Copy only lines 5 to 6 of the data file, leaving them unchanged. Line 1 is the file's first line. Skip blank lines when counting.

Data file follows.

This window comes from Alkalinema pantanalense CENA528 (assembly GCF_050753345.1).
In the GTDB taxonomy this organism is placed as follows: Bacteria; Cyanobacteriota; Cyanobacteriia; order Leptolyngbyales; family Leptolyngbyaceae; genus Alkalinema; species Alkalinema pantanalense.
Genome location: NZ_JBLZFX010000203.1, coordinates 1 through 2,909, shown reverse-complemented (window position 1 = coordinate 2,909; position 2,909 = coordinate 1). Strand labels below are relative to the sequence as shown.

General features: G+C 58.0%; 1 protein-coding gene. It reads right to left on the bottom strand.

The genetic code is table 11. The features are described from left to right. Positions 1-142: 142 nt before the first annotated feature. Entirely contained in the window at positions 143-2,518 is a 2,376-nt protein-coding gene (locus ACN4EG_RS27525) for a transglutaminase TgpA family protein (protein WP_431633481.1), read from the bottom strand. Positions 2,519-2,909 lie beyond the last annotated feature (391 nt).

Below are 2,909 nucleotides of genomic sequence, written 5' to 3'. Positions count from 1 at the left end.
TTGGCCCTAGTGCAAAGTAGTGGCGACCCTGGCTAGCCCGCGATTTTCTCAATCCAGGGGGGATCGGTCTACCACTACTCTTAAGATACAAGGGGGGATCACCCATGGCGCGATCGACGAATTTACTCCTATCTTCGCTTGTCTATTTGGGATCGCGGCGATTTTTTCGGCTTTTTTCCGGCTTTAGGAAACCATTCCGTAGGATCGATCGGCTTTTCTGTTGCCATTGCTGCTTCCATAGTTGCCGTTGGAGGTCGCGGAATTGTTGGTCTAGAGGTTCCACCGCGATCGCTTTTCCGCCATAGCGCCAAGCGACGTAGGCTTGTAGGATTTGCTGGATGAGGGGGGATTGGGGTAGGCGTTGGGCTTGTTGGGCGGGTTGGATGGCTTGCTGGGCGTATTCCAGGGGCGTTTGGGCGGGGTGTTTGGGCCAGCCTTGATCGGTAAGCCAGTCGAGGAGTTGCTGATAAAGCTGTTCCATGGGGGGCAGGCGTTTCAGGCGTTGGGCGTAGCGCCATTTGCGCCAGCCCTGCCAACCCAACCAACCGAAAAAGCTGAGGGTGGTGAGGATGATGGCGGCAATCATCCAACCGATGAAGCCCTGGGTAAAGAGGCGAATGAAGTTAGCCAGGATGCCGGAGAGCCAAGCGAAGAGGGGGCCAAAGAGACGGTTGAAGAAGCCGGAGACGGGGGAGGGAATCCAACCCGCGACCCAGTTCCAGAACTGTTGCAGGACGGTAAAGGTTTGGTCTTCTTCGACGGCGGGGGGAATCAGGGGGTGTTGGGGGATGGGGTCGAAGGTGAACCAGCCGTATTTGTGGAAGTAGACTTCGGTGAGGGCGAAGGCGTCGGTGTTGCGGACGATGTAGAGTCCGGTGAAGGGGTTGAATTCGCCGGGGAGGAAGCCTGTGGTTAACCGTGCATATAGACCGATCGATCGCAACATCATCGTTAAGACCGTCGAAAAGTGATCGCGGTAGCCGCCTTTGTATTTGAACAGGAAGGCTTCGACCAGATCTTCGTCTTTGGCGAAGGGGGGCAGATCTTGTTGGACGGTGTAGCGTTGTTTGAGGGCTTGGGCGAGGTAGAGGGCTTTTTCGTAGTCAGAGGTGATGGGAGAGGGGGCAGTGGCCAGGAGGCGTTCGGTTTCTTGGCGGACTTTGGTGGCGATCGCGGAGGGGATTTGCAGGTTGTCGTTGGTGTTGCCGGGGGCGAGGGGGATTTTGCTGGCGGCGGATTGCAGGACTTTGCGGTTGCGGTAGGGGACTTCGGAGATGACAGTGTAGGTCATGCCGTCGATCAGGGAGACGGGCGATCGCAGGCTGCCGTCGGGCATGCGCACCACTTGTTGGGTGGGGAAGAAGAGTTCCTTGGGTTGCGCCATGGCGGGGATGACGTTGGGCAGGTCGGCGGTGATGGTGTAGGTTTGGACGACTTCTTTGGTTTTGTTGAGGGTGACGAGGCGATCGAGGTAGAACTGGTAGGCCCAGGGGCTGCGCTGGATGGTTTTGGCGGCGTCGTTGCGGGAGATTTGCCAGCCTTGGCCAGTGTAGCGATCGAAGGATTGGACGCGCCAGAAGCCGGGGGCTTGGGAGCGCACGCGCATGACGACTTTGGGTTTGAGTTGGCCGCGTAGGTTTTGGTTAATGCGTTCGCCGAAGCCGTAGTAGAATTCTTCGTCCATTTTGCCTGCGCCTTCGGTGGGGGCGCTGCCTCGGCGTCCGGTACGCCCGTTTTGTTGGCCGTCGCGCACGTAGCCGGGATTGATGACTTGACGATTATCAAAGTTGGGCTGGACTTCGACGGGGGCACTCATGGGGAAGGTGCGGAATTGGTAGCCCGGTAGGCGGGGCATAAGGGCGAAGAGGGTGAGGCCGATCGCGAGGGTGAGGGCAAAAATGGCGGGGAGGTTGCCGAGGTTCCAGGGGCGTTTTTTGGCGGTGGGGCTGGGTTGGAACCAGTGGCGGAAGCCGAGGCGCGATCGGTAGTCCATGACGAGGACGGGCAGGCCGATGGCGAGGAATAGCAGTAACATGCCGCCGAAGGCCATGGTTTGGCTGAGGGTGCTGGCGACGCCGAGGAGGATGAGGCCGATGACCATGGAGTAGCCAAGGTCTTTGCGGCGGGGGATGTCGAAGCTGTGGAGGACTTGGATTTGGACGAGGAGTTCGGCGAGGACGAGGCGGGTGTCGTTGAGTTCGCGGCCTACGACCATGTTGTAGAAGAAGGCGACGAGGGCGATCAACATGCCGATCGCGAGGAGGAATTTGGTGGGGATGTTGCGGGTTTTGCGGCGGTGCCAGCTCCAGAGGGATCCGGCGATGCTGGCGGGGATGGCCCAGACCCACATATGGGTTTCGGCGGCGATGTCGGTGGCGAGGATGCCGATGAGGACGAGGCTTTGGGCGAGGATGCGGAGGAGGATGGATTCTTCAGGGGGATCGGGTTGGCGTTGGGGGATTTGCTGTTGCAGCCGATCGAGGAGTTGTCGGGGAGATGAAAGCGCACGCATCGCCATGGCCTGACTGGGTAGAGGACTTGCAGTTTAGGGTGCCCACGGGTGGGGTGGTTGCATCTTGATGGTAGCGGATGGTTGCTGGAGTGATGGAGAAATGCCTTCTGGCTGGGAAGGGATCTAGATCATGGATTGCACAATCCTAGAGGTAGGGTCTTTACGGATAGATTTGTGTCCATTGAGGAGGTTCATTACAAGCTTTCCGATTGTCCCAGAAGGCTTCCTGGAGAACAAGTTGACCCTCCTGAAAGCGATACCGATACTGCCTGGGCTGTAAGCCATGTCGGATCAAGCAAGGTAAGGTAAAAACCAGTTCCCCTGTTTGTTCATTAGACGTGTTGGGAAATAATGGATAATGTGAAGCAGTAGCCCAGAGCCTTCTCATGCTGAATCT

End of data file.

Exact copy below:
The genetic code is table 11. The features are described from left to right. Positions 1-142: 142 nt before the first annotated feature. Entirely contained in the window at positions 143-2,518 is a 2,376-nt protein-coding gene (locus ACN4EG_RS27525) for a transglutaminase TgpA family protein (protein WP_431633481.1), read from the bottom strand. Positions 2,519-2,909 lie beyond the last annotated feature (391 nt).

Below are 2,909 nucleotides of genomic sequence, written 5' to 3'. Positions count from 1 at the left end.